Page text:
Someone Said Something Negative About Jazz As A Whole Again : A Blog Supreme But at least try to understand exactly what he said before saying anything.

Someone Said Something Negative About Jazz As A Whole Again

Nicholas Payton. Michael Wilson/Nonesuch Records hide caption

toggle caption
Michael Wilson/Nonesuch Records

Nicholas Payton.

Michael Wilson/Nonesuch Records

First, read this by trumpeter Nicholas Payton: "On Why Jazz Isn't Cool Anymore ...."

And if you read it, actually attempt to comprehend it, rather than dismiss it out of hand for its provocative title. As I understand it, it's a complaint about the label "jazz," and the aesthetic frame of reference it connotes, being imposed upon musicians. It is not a statement about the current validity of the sounds commonly known as jazz. It is not a new sentiment, but it is a newly-argued one, and has clearly touched a nerve in fans and musicians this week.

I'm legitimately interested in all your constructive and respectful reactions, which you are invited to leave in the comments. But again: Please actually try to comprehend what he is saying.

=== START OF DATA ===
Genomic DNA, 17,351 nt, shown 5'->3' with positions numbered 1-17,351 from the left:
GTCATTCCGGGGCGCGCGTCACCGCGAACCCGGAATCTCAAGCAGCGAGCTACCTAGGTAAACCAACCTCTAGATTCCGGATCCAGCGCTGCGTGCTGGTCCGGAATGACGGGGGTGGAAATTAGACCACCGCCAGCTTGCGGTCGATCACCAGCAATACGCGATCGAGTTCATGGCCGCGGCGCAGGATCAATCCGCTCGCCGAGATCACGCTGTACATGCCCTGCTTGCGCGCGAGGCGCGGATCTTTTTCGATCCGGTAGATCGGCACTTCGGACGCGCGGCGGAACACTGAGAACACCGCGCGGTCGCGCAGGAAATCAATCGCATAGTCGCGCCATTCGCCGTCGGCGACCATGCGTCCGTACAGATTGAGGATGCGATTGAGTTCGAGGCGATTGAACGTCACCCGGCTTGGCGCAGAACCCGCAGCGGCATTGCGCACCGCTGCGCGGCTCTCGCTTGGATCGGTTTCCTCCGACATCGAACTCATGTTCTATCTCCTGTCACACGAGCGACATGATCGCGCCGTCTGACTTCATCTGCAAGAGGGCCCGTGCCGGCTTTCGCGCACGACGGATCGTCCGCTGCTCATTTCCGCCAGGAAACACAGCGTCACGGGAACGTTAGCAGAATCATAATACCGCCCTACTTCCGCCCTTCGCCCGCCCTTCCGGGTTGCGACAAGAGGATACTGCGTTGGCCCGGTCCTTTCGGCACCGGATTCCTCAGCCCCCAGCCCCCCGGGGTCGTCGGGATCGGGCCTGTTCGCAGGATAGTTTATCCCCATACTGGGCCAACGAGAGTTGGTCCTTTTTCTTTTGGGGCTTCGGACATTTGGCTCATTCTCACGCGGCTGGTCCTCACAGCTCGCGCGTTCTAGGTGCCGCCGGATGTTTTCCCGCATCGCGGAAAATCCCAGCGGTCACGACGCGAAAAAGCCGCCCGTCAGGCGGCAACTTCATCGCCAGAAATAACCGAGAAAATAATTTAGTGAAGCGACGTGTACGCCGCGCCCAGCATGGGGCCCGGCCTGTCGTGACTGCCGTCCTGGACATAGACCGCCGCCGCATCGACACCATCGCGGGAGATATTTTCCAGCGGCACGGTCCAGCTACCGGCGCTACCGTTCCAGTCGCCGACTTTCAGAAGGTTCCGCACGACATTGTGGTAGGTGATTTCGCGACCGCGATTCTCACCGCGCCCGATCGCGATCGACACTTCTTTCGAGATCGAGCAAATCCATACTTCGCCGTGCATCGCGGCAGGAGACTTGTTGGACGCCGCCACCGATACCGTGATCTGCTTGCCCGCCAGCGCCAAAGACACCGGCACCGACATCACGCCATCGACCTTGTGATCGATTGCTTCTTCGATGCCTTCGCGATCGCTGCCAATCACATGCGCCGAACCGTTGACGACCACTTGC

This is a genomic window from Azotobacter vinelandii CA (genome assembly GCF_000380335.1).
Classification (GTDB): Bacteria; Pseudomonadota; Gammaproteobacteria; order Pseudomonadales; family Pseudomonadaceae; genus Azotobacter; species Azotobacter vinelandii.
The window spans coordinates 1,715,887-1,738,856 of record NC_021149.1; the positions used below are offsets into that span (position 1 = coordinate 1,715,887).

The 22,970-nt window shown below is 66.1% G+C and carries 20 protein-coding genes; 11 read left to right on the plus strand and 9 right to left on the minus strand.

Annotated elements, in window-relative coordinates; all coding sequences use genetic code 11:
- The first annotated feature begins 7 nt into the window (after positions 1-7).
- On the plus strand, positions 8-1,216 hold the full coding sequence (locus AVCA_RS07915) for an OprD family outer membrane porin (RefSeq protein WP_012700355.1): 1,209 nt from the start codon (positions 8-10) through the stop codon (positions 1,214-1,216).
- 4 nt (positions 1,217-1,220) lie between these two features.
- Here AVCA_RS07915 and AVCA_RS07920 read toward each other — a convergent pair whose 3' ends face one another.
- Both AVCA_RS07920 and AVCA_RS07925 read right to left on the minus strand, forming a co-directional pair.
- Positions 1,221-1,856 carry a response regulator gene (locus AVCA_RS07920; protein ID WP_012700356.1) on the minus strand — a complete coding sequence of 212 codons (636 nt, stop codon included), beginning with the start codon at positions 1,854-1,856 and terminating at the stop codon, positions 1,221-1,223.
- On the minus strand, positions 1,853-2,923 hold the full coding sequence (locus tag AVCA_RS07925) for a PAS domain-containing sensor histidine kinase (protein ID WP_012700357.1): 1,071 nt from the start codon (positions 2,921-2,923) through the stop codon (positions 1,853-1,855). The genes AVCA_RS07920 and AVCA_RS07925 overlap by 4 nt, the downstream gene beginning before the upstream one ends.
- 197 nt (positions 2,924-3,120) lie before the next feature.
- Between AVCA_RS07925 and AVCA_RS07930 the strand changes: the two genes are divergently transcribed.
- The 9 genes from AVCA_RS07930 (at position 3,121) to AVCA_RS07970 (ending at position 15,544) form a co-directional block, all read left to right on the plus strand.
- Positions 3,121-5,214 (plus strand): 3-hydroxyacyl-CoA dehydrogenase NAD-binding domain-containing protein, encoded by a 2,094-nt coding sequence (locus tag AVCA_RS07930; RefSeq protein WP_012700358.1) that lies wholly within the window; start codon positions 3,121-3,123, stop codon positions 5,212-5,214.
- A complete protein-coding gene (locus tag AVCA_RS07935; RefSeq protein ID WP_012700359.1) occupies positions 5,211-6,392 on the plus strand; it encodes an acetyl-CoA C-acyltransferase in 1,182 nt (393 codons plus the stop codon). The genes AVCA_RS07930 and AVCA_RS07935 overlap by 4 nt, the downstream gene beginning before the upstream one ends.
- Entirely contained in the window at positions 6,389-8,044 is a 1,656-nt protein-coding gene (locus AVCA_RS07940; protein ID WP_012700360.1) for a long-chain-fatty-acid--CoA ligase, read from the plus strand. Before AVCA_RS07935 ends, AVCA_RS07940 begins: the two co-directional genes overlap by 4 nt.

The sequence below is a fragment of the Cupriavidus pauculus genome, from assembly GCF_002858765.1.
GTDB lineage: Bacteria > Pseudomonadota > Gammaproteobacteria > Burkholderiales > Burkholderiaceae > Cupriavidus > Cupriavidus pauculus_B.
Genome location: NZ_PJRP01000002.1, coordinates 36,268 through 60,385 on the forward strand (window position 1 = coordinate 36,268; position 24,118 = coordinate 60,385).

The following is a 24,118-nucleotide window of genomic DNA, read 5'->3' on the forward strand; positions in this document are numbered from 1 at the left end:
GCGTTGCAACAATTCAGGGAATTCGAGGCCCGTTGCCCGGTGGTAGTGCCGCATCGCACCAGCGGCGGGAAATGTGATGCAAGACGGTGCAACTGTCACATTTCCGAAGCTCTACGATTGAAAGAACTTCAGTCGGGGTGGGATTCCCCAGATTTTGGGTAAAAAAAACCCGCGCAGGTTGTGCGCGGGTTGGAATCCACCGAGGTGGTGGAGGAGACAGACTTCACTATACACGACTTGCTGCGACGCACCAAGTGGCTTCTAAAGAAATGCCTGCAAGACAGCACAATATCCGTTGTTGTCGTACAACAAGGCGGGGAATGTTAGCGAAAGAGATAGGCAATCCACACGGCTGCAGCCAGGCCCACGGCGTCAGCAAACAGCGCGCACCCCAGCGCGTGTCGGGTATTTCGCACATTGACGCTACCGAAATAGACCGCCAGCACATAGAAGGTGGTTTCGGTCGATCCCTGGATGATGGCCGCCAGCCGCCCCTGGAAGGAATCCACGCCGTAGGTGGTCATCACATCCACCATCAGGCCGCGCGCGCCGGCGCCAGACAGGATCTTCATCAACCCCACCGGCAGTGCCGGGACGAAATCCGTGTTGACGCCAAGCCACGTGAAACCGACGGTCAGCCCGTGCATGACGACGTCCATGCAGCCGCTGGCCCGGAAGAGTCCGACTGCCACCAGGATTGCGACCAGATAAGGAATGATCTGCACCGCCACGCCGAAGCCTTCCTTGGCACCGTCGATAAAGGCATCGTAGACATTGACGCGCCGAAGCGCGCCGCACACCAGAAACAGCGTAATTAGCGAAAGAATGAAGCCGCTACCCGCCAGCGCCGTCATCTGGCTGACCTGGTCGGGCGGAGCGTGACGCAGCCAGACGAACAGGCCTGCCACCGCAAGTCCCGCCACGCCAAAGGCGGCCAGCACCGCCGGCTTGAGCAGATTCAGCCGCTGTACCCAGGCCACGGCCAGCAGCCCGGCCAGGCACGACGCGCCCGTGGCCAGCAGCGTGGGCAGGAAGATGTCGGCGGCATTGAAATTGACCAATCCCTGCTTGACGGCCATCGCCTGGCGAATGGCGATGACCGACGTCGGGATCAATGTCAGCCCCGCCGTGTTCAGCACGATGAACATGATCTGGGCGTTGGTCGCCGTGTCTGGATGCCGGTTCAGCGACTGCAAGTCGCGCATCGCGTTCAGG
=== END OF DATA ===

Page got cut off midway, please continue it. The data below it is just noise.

Most times, when somebody says something negative about jazz as a whole — especially if he or she invokes a time in the past when jazz was more popular — the conversation derails because many of the participants have an immediate emotional reaction to an idea they cherish "dying," or "not being cool," or "being too hard to understand," or whatever. Then the discussion, which usually started by addressing a specific problem like diminishing audiences, or funding debates, or the limits of category, becomes a free-for-all of people naively complaining about their own hobby-horses related to their unique definitions of what jazz is. (Here is an example: A Reddit discussion thread about this particular piece.) Somebody will inevitably utter that meaningless line which Frank Zappa supposedly actually said (see comments) about how "Jazz isn't dead. It just smells funny." (This is the Godwin's Law of talking about jazz on the Internet.) The actual, specific topic of discussion is scattered into a million different directions. Everybody gets mad. Nothing gets accomplished.

UPDATE: You should read Ian Carey on race and the reaction to this article.

That in mind, now, you can react.